Reuters/Oxford Digital News Report 2017, #media, #trust, #communication, #recsys:
All the key findings are worth a look. To single out a few:
- Growth in social media for news is flattening out in some markets, as messaging apps that are (a) more private and (b) tend not to filter content algorithmically are becoming more popular. The use of WhatsApp for news is starting to rival Facebook in a number of markets including Malaysia (51%), Brazil (46%), and Spain (32%).
- In most countries, we find a strong connection between distrust in the media and perceived political bias. This is particularly true in countries with high levels of political polarisation like the United States, Italy, and Hungary.
NBER on economic/social outcomes of refugees in the US, #economics, #immigration, #metrics:
Despite the size of the U.S. refugee resettlement program, there is surprisingly little research about how well refugees do economically and socially in the U.S. after they are resettled…
Our results indicate that, at ages 19-24 and 23-28, refugees who enter the U.S. before the age of 14 graduate high school and college, respectively, at the same rates as U.S.-born survey respondents, consistent with Schoellman’s 2016 analysis of refugees that arrived in the U.S. from Indochina before the age of six. On the other hand, at ages 19-24 and 23-28, the high school and college completion rates, respectively, for refugees that enter after age 14 decline monotonically by age at entry to the U.S. Supplementary analyses suggest that the poor outcomes for older teens may largely be due to language difficulties and/or the fact that many children in this age range enter the country as unaccompanied minors. However, we also find that refugees who arrived as children of any age have much higher school enrollment rates than U.S.-born respondents of the same age. As a result, observed differences in high school graduation between refugees and natives observed at ages 19-24 disappear when we examine them 10 years later.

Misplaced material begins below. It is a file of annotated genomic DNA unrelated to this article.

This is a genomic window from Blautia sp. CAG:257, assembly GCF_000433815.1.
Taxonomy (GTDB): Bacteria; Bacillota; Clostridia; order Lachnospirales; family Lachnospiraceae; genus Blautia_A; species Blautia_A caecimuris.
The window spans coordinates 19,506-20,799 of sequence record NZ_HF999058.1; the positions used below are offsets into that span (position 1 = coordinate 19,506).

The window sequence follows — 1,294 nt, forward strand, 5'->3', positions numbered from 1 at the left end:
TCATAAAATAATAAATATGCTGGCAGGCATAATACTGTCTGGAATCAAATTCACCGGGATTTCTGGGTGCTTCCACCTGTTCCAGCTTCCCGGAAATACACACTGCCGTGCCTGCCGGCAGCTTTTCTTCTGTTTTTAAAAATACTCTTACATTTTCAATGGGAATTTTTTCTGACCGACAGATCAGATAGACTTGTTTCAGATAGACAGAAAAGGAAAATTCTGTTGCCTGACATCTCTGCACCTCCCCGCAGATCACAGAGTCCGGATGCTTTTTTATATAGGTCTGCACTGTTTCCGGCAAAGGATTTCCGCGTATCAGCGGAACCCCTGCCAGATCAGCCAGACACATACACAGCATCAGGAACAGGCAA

Jeff Mosenkis, at Chris Blattman’s blog, notes: “The authors estimate over their first 20 years in the U.S. refugees pay about $21,000 more in taxes than they receive in benefits.”
Short summary of the working paper here.
Note: if you would like a full-length copy of the paper and don’t have access, feel free to respond to this email and we will send it to you.
A debate on #geoengineering research:
Raymond Pierrehumbert writes in the Bulletin of the Atomic Scientists:
To understand why albedo hacking is such a bad idea, we first have to understand the practically irreversible effects that carbon dioxide emissions have on climate … Our Nature article on the way our energy choices determine the character of the Anthropocene for thousands of years to come gives an idea of the duration of today’s human imprint on future climate.
To be sure, I can actually imagine a world in which a small and strictly limited amount of albedo modification could sensibly be deployed as a complement to strong and largely successful efforts to bring carbon dioxide emissions towards zero, accompanied by successful deployment of technologies for actively removing the gas from the atmosphere. But that would be a world with a truly exceptional level of international agreement, fact-based decision-making, and cooperation towards shared goals.
Full post here, including Pierrehumbert’s “slippery slope” critique of Harvard’s field experiments.
Pierrehumbert’s post above feels like an extension of a multi-person debate posted on Medium last fall. Oliver Morton takes issue with the language like Pierrehumbert’s that refers to “irreversible effects” of our CO2 emissions. Morton highlights the possibility, often neglected in the long timescales of climate science, that humans might improve our technologies and our behavior: